Sunday, October 21, 2018
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Filipinos as money ‘experts’: Clueless on bonds, stocks, loans

MANILA, Philippines—One out of every five Filipinos from the middle to upper income groups claims to be an “expert” in money matters. But a global insurance giant recently found that members of these classes perform poorly in a basic financial literacy quiz.

Sun Life of Canada’s latest annual study of lifestyles, attitudes and relationships (Solar) showed that Filipinos were typically confident about how they manage their finances, with 20 percent considering themselves an “expert” and sometimes even a “specialist.”


However, test scores from the financial literacy quiz given to a group of respondents showed that only 8 percent got a score of more than 80 percent.

The median score was 50 percent, nowhere near the “passing” mark.


Nobody among the respondents scored more than 90 percent, said the research report that Mylene Lopa, Sun Life Financial Philippines chief marketing officer, presented to the media on Thursday.

The study was based on a sample of 1,100 respondents from the Classes A, B and C across the country with a monthly household income of P30,000 and above.

The respondents were between 23 and 55 years of age and were interviewed face to face in the first quarter of the year.

A 16-question financial literacy quiz was introduced this year to measure the level of awareness and knowledge of basic financial concepts and products, and the capacity to apply such concepts.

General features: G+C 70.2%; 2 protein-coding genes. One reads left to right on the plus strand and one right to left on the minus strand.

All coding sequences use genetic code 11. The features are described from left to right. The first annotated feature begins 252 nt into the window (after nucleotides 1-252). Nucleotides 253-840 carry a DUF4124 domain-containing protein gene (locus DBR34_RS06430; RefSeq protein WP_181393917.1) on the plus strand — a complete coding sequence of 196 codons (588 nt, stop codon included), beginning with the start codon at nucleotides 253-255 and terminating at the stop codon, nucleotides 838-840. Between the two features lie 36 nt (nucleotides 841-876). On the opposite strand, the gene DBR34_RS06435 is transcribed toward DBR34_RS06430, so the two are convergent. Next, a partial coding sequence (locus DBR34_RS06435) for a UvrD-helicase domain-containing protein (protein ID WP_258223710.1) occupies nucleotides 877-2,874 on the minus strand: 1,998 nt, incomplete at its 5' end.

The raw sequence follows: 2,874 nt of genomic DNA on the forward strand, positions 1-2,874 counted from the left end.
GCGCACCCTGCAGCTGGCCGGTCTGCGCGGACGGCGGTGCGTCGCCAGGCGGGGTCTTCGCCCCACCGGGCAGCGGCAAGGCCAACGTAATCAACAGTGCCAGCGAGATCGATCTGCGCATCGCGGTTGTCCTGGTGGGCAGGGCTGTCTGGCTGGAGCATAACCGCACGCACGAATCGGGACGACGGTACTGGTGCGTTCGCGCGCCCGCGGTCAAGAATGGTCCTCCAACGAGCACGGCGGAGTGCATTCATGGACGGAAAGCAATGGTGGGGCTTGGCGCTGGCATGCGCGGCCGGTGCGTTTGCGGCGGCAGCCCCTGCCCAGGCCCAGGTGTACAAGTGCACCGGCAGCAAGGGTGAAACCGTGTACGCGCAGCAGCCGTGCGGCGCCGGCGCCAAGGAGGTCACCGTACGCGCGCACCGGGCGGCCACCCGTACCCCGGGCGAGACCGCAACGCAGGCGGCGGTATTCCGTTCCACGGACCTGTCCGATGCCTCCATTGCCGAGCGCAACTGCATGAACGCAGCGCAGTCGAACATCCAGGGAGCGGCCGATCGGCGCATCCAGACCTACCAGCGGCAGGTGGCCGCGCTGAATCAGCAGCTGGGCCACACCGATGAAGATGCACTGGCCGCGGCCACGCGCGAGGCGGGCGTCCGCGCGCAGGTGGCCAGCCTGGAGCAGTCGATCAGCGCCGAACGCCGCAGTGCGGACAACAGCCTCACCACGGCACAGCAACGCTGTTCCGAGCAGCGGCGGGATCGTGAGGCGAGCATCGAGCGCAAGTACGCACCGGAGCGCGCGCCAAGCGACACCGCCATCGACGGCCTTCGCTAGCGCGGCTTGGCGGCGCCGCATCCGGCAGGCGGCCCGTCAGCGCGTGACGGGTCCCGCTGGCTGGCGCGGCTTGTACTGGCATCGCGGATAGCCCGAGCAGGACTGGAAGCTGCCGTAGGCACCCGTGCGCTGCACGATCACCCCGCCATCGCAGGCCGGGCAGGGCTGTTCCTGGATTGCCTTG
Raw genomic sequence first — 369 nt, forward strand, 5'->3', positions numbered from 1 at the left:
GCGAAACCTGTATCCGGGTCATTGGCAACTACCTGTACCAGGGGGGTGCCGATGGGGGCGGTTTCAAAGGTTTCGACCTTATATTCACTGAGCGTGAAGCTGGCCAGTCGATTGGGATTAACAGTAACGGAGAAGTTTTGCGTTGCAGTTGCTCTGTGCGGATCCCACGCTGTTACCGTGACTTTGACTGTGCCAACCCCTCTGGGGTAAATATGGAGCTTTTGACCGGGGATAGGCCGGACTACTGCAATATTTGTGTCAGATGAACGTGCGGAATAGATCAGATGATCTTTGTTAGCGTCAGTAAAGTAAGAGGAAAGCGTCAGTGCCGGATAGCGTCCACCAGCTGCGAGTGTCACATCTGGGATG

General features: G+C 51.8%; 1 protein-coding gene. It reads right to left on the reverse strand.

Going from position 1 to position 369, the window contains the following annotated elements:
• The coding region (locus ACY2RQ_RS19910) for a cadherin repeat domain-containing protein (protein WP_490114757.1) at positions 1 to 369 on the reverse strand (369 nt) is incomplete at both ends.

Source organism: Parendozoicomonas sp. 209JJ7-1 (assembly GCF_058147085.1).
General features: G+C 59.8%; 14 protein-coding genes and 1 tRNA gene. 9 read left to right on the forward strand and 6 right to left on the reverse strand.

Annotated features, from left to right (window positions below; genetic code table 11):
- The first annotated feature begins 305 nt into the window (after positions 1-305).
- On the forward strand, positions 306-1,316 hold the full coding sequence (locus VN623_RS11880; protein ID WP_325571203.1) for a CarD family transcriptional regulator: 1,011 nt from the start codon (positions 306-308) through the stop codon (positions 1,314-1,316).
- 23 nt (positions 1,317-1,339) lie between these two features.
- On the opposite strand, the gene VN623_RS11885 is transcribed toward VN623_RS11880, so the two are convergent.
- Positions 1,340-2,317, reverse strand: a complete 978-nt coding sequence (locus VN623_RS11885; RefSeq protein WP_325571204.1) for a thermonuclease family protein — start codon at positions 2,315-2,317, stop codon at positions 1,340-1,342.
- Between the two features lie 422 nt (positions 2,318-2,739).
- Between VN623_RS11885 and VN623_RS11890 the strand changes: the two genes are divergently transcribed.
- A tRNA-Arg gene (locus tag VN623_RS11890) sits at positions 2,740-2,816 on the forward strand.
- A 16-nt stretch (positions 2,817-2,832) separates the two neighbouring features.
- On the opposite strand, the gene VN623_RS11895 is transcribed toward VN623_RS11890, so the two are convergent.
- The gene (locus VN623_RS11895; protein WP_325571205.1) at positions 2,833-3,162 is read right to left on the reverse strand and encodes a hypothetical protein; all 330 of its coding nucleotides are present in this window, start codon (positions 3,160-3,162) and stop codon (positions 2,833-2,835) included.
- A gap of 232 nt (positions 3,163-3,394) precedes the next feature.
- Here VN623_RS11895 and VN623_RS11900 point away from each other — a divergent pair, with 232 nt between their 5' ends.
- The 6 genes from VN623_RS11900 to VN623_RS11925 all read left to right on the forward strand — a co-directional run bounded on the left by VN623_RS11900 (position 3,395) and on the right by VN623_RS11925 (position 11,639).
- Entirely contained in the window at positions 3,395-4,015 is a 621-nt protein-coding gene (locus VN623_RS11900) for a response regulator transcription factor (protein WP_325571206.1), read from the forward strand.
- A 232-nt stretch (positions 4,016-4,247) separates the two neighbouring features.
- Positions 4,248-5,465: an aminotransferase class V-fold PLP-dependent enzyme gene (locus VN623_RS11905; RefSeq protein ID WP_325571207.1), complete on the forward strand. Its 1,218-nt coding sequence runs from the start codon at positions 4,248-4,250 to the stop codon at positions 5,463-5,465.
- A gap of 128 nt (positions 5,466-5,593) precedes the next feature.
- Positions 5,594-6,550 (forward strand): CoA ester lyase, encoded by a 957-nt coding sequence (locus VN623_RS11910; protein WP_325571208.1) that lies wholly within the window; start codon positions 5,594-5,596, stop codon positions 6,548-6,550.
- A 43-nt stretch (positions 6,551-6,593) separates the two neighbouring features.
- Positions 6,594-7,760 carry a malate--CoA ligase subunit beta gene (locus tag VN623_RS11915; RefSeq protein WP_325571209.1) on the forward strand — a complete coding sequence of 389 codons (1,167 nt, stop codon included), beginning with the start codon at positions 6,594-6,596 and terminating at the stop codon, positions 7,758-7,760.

The wide gap between Filipinos’ self-perception and actual financial literacy level is cited by Sun Life as the paradox of financial literacy.

When respondents were asked how they defined financial security, the top answer was “having enough bank savings.” Eight out of 10 Filipinos were relying on bank savings, overlooking other options such as life insurance and investments, the research report said.


“Putting one’s savings in a bank account remains prevalent and such an approach reveals how Filipinos prepare or underprepare for tomorrow. One’s money is intact in a bank account but with so little growth, or even negative real growth, there is doubt if it can ensure one’s financial security,” the report said.


Since the Solar study was launched five years ago, it has been an “eye-opener” for Sun Life on designing its financial literacy program, said Sun Life Financial Philippines president Riza Mantaring at a briefing that presented 2013 results.

“The report showed us many interesting insights. For instance, Filipinos seem confident in their knowledge of money matters but in fact, lack knowledge of basic financial concepts and how to properly prepare for their future needs. These findings strengthened Sun Life’s resolve to continue, expand and enhance its financial literacy campaign,” Mantaring said.

Optimistic people

The study found that Filipinos were an optimistic people. Asked how they expected their financial situation to change in the next three to five years, 87 percent expressed a positive outlook.